Political Notebook: Lesbians seek Bay Area county school superintendent posts

  • by Matthew S. Bajko, Assistant Editor
  • Wednesday February 16, 2022
Share this Post:
Amie Carter, Ph.D., is running for Sonoma County superintendent of schools. Photo: Courtesy Amie Carter, Ph.D.
Amie Carter, Ph.D., is running for Sonoma County superintendent of schools. Photo: Courtesy Amie Carter, Ph.D.

Since winning election in 2018 as San Mateo County superintendent of schools, Nancy Magee has yet to meet a counterpart in another county who is also LGBTQ. Magee, the second consecutive lesbian to serve in the countywide elected position, is the only superintendent of schools listed on a map of out elected leaders in California maintained by the LGBTQ Victory Fund.

That could change this year. Amie Carter, Ph.D., a gay married mother, is running for the open Sonoma County superintendent of schools this year. The first openly gay candidate to run for the education post, she would be the first woman to hold the position in Sonoma in almost 100 years if elected.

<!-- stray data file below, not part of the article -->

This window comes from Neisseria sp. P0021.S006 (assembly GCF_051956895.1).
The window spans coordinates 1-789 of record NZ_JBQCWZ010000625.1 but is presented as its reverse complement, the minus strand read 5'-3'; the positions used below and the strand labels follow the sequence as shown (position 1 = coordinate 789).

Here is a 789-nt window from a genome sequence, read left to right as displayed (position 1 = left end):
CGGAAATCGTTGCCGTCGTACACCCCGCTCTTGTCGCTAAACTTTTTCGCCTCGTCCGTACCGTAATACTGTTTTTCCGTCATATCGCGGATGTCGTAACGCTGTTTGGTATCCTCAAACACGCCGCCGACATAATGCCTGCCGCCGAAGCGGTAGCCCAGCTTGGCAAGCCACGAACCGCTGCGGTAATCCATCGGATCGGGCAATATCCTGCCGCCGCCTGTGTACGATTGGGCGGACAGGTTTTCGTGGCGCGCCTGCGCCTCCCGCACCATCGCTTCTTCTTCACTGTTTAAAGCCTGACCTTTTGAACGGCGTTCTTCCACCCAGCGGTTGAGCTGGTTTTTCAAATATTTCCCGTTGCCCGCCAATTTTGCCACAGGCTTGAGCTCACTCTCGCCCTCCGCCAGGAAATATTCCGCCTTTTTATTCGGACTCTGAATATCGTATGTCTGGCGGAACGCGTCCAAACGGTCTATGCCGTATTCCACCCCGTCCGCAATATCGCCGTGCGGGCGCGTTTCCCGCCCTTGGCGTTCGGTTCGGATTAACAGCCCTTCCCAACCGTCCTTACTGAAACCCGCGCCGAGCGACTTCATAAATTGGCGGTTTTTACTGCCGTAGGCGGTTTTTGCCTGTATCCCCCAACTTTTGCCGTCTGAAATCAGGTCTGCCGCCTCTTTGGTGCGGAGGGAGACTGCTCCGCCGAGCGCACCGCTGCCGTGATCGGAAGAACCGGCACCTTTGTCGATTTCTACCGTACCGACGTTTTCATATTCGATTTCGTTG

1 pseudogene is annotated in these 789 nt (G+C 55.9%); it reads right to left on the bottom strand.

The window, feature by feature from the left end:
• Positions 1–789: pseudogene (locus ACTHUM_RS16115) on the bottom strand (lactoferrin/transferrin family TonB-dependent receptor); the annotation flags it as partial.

Steven D. Herrington, after first being elected superintendent in 2010, decided not to seek reelection this year. Carter is one of three candidates who have filed to run in the June 7 primary election.

Straight married fathers Brad E. Coscarelli, a school principal in Santa Rosa, and Ron Calloway, superintendent of the Mark West Union School District, are also running. If none of the three garners more than 50% of the vote then the top two vote-getters advance to the November ballot.